If you add 10 PSI then when you get to the cold North they will be about the right psi.

I do that every spring before leaving FL. Then on the first cold night going up north when the sensor monitor goes off. I need to go outside and reset all of the sensors.
And don't need to add any air.
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Old 03-23-2015, 10:35 AM   #6
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"The pressure your tires require is determined by the vehicle manufacturer in conjunction with the tire manufacturer and is based on the vehicle’s gross axle load. Every vehicle is required by federal regulations to include a tire information placard. This placard may also be referred to as the tire certification label or federal tire tag. Vehicle manufacturers are required by federal motor vehicle safety standards (FMVSS) to apply tires of a suitable size, load range and inflation pressure (as shown on the tire information placard) that are capable of supporting no less than the gross axle weight rating (GAWR). Consequently, the vehicle manufacturer’s specified tire inflation pressure is not arbitrary; it is established by federal safety regulations (ref: Code of Federal Regulations 49, 571.120, and Part 567)."

The event of increased tire inflation pressure is a product of thermal equilibrium and is fully accounted for by the tire manufacturers.


p.s. Sometimes tire manufacturers take it for granted that readers of the information posted about their tires are also familiar with tire industry standards. For original equipment tires the proper procedure is to NEVER use less tire inflation pressure than what is depicted on the vehicle's certification label, tire placard or in the vehicle owner's manual.
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Old 03-23-2015, 12:31 PM   #7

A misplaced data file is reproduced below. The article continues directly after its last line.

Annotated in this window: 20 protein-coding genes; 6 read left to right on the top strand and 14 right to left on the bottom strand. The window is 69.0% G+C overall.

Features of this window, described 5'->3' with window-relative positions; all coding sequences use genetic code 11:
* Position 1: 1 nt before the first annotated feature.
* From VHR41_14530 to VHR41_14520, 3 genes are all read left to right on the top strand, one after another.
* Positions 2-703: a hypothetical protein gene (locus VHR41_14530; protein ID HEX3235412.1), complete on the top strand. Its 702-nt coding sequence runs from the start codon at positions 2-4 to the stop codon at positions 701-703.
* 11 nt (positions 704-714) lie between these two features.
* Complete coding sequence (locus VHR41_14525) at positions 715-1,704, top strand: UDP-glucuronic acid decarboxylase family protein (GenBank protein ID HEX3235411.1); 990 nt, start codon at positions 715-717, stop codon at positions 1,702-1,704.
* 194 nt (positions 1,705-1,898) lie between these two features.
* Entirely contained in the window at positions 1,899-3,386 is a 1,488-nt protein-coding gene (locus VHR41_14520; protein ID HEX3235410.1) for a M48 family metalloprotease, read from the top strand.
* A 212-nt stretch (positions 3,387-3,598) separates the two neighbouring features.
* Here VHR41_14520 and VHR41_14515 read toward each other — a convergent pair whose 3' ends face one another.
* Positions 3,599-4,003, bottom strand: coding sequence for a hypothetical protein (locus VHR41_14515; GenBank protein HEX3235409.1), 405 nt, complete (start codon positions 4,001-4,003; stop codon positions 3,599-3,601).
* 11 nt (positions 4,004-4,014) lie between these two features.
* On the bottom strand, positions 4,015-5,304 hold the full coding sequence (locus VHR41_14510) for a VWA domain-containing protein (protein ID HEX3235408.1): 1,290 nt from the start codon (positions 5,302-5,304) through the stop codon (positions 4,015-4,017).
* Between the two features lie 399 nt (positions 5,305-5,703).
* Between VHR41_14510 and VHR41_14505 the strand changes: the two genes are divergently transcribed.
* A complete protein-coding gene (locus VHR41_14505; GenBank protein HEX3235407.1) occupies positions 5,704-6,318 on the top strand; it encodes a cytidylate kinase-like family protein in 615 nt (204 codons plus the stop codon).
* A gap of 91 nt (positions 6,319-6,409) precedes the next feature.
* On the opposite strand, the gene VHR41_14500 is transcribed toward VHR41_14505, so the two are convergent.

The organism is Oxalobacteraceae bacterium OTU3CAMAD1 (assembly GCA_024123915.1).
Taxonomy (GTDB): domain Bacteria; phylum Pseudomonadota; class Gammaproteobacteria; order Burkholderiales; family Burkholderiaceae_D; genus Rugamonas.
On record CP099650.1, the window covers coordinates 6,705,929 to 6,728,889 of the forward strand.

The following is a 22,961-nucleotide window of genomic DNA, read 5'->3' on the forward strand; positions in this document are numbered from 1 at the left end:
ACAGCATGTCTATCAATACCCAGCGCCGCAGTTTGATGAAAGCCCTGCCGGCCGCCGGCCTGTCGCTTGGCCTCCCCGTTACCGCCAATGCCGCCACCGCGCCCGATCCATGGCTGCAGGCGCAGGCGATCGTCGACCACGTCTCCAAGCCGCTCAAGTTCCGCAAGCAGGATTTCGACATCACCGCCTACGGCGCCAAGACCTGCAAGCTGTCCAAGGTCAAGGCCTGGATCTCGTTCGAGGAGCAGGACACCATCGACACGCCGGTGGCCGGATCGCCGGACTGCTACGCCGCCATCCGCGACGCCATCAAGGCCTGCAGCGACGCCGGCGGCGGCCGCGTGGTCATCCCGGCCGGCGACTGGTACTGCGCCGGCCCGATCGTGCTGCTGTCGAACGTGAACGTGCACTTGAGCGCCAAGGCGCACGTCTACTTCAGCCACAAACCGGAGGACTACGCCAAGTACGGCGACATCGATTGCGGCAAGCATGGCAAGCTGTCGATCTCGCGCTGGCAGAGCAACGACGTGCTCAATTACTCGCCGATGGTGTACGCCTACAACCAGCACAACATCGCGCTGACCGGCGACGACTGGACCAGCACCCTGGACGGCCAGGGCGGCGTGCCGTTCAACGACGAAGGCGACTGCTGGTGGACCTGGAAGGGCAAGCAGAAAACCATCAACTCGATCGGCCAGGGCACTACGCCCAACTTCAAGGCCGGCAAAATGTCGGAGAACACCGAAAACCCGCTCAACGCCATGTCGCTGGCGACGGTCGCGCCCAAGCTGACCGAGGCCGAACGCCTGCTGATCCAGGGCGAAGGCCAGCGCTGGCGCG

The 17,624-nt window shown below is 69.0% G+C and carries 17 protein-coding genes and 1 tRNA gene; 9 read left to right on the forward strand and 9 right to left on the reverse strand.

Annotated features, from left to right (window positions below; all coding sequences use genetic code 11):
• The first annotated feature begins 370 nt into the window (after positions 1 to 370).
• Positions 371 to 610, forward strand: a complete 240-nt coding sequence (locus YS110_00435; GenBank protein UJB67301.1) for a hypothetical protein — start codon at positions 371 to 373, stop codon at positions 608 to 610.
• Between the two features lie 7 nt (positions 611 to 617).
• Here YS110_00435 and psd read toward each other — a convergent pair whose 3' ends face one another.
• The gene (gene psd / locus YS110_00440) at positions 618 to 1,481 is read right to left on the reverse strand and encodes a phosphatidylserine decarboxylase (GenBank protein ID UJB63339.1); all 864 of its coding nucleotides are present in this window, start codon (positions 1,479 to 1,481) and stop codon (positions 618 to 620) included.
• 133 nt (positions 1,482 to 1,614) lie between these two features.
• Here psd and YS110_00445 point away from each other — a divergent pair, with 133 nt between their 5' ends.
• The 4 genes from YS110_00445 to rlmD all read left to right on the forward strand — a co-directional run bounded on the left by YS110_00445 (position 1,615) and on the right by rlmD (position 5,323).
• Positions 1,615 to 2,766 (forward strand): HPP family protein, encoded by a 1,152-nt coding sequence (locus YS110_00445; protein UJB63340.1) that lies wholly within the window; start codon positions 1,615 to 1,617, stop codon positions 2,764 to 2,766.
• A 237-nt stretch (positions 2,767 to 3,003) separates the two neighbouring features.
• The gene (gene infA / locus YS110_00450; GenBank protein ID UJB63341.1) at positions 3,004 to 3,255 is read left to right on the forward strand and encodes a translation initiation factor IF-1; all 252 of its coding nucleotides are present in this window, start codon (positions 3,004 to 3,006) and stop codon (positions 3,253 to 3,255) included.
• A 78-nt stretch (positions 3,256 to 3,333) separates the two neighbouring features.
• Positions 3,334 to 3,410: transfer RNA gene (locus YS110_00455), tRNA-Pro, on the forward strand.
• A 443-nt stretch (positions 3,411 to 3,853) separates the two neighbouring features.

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That is perfectly normal. What everyone said above is true. Also remember that the "cold tire pressure" means the pressure of the tire after the tire has set for several hours. such as overnight after a long trip If you arrive at night or before beginning a trip check your tire pressure, that is cold tire pressure. Once you start rolling your pressure will increase.
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Old 03-23-2015, 12:35 PM   #8
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If your pressure goes from 80 to 95 its to much .
Cource can be overloading or inacurate reading of pressure device.
If cource is overloading , you can discuss about that being wrong, but fact is that you are and you have to keep a pressure that dont damage the tires.
pressure rises by normal driving and no other influences about 10 to 11%.
this would mean to 89 /90 psi
So if not sunshine or higher ambiënt temp or sever braking is happening, your pressure is a bit to low.
Can also be that its given to 5 accurate by the TMPS.
most tire-makers allow 10 psi higher then AT-pressure given on sidewall.

So if you try 90 for the tires that you measured ( can be different front and behind) , you will probably see that it rises by normal driving to about 99/100 and then the temp inside the tire is about 110/115 degr F, wich is pretty normal.
The temperature inside the tire is a measure for how hot the critical rings of tires rubber get .